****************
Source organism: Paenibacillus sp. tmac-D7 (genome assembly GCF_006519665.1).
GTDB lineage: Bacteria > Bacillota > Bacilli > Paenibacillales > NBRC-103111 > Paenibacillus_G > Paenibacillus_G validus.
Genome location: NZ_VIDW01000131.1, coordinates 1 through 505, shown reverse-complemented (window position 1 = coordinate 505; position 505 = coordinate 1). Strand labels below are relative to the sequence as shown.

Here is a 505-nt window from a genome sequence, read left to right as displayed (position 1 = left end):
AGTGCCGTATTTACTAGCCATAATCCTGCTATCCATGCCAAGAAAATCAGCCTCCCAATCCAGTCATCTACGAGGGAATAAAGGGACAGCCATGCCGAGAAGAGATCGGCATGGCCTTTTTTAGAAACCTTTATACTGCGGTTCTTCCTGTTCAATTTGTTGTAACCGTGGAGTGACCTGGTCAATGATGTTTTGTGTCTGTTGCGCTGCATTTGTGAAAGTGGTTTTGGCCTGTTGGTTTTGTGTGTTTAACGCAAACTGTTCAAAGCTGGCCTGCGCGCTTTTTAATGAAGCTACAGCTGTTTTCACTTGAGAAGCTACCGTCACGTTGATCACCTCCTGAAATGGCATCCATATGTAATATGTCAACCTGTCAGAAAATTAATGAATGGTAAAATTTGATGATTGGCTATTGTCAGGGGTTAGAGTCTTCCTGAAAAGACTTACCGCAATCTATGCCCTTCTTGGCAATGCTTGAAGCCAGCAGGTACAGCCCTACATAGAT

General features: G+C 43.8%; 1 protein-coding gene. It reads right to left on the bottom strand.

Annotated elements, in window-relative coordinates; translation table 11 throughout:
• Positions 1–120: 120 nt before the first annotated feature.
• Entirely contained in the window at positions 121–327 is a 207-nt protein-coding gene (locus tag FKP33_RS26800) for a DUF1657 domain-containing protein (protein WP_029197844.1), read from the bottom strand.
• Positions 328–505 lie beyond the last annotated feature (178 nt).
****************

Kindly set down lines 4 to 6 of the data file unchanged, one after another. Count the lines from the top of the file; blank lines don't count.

Here is a 505-nt window from a genome sequence, read left to right as displayed (position 1 = left end):
AGTGCCGTATTTACTAGCCATAATCCTGCTATCCATGCCAAGAAAATCAGCCTCCCAATCCAGTCATCTACGAGGGAATAAAGGGACAGCCATGCCGAGAAGAGATCGGCATGGCCTTTTTTAGAAACCTTTATACTGCGGTTCTTCCTGTTCAATTTGTTGTAACCGTGGAGTGACCTGGTCAATGATGTTTTGTGTCTGTTGCGCTGCATTTGTGAAAGTGGTTTTGGCCTGTTGGTTTTGTGTGTTTAACGCAAACTGTTCAAAGCTGGCCTGCGCGCTTTTTAATGAAGCTACAGCTGTTTTCACTTGAGAAGCTACCGTCACGTTGATCACCTCCTGAAATGGCATCCATATGTAATATGTCAACCTGTCAGAAAATTAATGAATGGTAAAATTTGATGATTGGCTATTGTCAGGGGTTAGAGTCTTCCTGAAAAGACTTACCGCAATCTATGCCCTTCTTGGCAATGCTTGAAGCCAGCAGGTACAGCCCTACATAGAT

General features: G+C 43.8%; 1 protein-coding gene. It reads right to left on the bottom strand.